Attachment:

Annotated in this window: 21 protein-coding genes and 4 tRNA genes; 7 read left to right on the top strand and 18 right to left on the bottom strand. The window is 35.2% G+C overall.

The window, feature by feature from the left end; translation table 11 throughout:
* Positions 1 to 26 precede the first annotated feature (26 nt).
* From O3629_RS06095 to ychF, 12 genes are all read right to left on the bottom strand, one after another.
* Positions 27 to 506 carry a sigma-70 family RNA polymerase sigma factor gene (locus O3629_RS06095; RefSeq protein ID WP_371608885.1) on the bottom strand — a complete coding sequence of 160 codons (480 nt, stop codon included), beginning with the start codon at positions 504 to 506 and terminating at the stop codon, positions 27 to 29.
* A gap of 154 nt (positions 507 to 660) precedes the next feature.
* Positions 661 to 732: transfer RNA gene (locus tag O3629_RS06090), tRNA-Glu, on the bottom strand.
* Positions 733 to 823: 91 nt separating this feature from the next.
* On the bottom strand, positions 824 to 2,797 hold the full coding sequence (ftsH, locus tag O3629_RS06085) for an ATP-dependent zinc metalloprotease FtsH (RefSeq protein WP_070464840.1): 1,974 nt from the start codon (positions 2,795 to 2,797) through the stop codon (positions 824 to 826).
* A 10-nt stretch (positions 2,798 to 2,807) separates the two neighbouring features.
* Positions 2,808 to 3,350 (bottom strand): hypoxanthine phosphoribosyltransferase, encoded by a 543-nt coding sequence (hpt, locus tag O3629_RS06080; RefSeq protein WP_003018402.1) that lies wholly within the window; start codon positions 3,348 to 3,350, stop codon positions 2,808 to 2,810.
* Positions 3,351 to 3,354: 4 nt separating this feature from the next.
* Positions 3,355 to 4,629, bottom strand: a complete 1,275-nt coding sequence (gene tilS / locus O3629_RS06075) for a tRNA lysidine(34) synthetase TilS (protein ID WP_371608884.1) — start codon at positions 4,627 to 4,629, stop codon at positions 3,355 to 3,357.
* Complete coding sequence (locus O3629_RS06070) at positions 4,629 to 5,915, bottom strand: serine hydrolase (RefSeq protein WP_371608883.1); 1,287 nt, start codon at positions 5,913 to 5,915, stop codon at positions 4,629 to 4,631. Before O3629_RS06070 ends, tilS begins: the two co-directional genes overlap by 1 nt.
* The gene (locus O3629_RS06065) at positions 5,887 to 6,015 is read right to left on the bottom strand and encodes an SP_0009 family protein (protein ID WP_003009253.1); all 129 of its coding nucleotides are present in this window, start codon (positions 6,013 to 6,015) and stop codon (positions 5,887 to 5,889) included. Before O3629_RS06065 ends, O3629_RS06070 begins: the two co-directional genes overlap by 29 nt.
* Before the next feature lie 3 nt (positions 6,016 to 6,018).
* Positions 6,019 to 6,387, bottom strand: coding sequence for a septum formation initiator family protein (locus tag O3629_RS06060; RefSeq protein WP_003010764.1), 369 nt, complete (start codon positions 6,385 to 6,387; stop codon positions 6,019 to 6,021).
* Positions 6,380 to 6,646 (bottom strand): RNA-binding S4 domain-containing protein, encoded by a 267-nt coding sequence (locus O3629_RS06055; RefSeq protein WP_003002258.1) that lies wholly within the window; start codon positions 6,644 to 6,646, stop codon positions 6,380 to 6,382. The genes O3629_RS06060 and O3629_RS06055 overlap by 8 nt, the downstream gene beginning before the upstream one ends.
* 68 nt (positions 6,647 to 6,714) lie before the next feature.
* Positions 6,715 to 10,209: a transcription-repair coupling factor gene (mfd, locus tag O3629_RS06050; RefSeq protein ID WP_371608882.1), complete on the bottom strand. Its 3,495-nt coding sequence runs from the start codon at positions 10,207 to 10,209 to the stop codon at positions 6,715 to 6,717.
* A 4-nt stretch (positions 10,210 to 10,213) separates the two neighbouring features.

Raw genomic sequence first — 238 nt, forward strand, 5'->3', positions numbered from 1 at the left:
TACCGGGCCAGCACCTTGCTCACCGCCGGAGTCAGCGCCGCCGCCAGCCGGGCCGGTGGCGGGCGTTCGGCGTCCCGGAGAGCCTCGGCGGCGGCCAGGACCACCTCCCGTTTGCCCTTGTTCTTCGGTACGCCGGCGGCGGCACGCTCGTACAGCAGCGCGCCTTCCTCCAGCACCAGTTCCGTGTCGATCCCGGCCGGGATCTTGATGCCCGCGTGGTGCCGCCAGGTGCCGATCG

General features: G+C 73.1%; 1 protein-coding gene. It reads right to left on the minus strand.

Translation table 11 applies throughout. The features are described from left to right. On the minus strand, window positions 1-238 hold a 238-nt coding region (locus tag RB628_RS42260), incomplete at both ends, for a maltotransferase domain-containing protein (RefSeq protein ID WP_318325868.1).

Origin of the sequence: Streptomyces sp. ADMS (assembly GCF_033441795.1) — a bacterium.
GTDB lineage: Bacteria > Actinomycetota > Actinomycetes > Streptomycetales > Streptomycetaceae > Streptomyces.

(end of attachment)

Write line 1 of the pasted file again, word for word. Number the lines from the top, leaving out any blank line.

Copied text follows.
Annotated in this window: 21 protein-coding genes and 4 tRNA genes; 7 read left to right on the top strand and 18 right to left on the bottom strand. The window is 35.2% G+C overall.